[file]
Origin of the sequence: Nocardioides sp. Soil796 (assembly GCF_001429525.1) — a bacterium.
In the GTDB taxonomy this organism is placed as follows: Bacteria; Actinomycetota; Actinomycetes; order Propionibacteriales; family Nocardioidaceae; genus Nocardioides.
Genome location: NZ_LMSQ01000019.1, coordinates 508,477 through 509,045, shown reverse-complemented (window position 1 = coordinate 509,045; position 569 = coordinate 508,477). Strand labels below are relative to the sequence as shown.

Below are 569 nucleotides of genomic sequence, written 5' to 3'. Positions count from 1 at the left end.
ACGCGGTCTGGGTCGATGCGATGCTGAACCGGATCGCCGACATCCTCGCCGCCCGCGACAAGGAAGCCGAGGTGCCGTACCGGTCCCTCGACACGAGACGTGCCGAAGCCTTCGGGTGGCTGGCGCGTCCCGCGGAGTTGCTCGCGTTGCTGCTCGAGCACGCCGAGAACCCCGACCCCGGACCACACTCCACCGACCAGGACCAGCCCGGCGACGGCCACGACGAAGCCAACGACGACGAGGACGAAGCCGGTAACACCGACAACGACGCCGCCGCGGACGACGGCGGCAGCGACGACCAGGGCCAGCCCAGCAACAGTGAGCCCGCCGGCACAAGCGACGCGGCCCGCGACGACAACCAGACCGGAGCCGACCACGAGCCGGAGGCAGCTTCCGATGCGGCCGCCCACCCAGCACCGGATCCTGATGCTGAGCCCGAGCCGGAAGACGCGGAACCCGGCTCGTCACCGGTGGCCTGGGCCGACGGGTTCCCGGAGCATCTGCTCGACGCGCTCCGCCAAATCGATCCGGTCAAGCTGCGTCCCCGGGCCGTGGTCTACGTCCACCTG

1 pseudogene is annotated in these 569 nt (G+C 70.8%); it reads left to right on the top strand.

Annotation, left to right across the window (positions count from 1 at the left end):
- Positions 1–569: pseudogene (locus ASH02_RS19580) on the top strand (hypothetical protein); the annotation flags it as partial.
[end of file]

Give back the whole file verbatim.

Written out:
Origin of the sequence: Nocardioides sp. Soil796 (assembly GCF_001429525.1) — a bacterium.
In the GTDB taxonomy this organism is placed as follows: Bacteria; Actinomycetota; Actinomycetes; order Propionibacteriales; family Nocardioidaceae; genus Nocardioides.
Genome location: NZ_LMSQ01000019.1, coordinates 508,477 through 509,045, shown reverse-complemented (window position 1 = coordinate 509,045; position 569 = coordinate 508,477). Strand labels below are relative to the sequence as shown.

Below are 569 nucleotides of genomic sequence, written 5' to 3'. Positions count from 1 at the left end.
ACGCGGTCTGGGTCGATGCGATGCTGAACCGGATCGCCGACATCCTCGCCGCCCGCGACAAGGAAGCCGAGGTGCCGTACCGGTCCCTCGACACGAGACGTGCCGAAGCCTTCGGGTGGCTGGCGCGTCCCGCGGAGTTGCTCGCGTTGCTGCTCGAGCACGCCGAGAACCCCGACCCCGGACCACACTCCACCGACCAGGACCAGCCCGGCGACGGCCACGACGAAGCCAACGACGACGAGGACGAAGCCGGTAACACCGACAACGACGCCGCCGCGGACGACGGCGGCAGCGACGACCAGGGCCAGCCCAGCAACAGTGAGCCCGCCGGCACAAGCGACGCGGCCCGCGACGACAACCAGACCGGAGCCGACCACGAGCCGGAGGCAGCTTCCGATGCGGCCGCCCACCCAGCACCGGATCCTGATGCTGAGCCCGAGCCGGAAGACGCGGAACCCGGCTCGTCACCGGTGGCCTGGGCCGACGGGTTCCCGGAGCATCTGCTCGACGCGCTCCGCCAAATCGATCCGGTCAAGCTGCGTCCCCGGGCCGTGGTCTACGTCCACCTG

1 pseudogene is annotated in these 569 nt (G+C 70.8%); it reads left to right on the top strand.

Annotation, left to right across the window (positions count from 1 at the left end):
- Positions 1–569: pseudogene (locus ASH02_RS19580) on the top strand (hypothetical protein); the annotation flags it as partial.